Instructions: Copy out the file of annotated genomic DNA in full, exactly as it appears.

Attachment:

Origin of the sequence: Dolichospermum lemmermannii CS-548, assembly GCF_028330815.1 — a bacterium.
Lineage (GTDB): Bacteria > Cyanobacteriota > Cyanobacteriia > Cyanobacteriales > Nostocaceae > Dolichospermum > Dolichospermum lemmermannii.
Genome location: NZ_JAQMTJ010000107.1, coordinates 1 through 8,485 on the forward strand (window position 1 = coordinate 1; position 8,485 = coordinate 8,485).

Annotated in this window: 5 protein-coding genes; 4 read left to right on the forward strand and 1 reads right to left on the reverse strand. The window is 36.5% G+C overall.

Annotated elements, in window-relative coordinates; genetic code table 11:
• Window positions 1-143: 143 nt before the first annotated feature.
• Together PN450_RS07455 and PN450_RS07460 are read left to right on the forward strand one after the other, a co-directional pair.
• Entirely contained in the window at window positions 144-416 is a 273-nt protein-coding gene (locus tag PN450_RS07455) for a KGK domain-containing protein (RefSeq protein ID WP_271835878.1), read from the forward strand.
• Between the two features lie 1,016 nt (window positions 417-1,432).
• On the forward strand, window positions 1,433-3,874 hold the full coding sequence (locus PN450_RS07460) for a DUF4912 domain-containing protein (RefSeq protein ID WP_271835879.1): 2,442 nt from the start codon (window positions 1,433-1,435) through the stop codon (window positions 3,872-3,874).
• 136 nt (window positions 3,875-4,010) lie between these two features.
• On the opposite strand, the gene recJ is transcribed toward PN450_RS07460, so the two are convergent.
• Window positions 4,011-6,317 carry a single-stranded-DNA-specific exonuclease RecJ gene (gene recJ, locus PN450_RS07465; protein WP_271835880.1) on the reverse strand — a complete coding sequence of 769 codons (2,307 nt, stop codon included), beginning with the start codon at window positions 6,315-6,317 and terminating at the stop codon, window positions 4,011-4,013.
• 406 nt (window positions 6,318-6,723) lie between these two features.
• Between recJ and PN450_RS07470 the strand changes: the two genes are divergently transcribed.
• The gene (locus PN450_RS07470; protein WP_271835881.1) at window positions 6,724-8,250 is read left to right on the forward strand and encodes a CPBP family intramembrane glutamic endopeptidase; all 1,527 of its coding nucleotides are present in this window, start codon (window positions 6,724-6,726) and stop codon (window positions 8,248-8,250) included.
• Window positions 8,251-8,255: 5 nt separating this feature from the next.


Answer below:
Origin of the sequence: Dolichospermum lemmermannii CS-548, assembly GCF_028330815.1 — a bacterium.
Lineage (GTDB): Bacteria > Cyanobacteriota > Cyanobacteriia > Cyanobacteriales > Nostocaceae > Dolichospermum > Dolichospermum lemmermannii.
Genome location: NZ_JAQMTJ010000107.1, coordinates 1 through 8,485 on the forward strand (window position 1 = coordinate 1; position 8,485 = coordinate 8,485).

Annotated in this window: 5 protein-coding genes; 4 read left to right on the forward strand and 1 reads right to left on the reverse strand. The window is 36.5% G+C overall.

Annotated elements, in window-relative coordinates; genetic code table 11:
• Window positions 1-143: 143 nt before the first annotated feature.
• Together PN450_RS07455 and PN450_RS07460 are read left to right on the forward strand one after the other, a co-directional pair.
• Entirely contained in the window at window positions 144-416 is a 273-nt protein-coding gene (locus tag PN450_RS07455) for a KGK domain-containing protein (RefSeq protein ID WP_271835878.1), read from the forward strand.
• Between the two features lie 1,016 nt (window positions 417-1,432).
• On the forward strand, window positions 1,433-3,874 hold the full coding sequence (locus PN450_RS07460) for a DUF4912 domain-containing protein (RefSeq protein ID WP_271835879.1): 2,442 nt from the start codon (window positions 1,433-1,435) through the stop codon (window positions 3,872-3,874).
• 136 nt (window positions 3,875-4,010) lie between these two features.
• On the opposite strand, the gene recJ is transcribed toward PN450_RS07460, so the two are convergent.
• Window positions 4,011-6,317 carry a single-stranded-DNA-specific exonuclease RecJ gene (gene recJ, locus PN450_RS07465; protein WP_271835880.1) on the reverse strand — a complete coding sequence of 769 codons (2,307 nt, stop codon included), beginning with the start codon at window positions 6,315-6,317 and terminating at the stop codon, window positions 4,011-4,013.
• 406 nt (window positions 6,318-6,723) lie between these two features.
• Between recJ and PN450_RS07470 the strand changes: the two genes are divergently transcribed.
• The gene (locus PN450_RS07470; protein WP_271835881.1) at window positions 6,724-8,250 is read left to right on the forward strand and encodes a CPBP family intramembrane glutamic endopeptidase; all 1,527 of its coding nucleotides are present in this window, start codon (window positions 6,724-6,726) and stop codon (window positions 8,248-8,250) included.
• Window positions 8,251-8,255: 5 nt separating this feature from the next.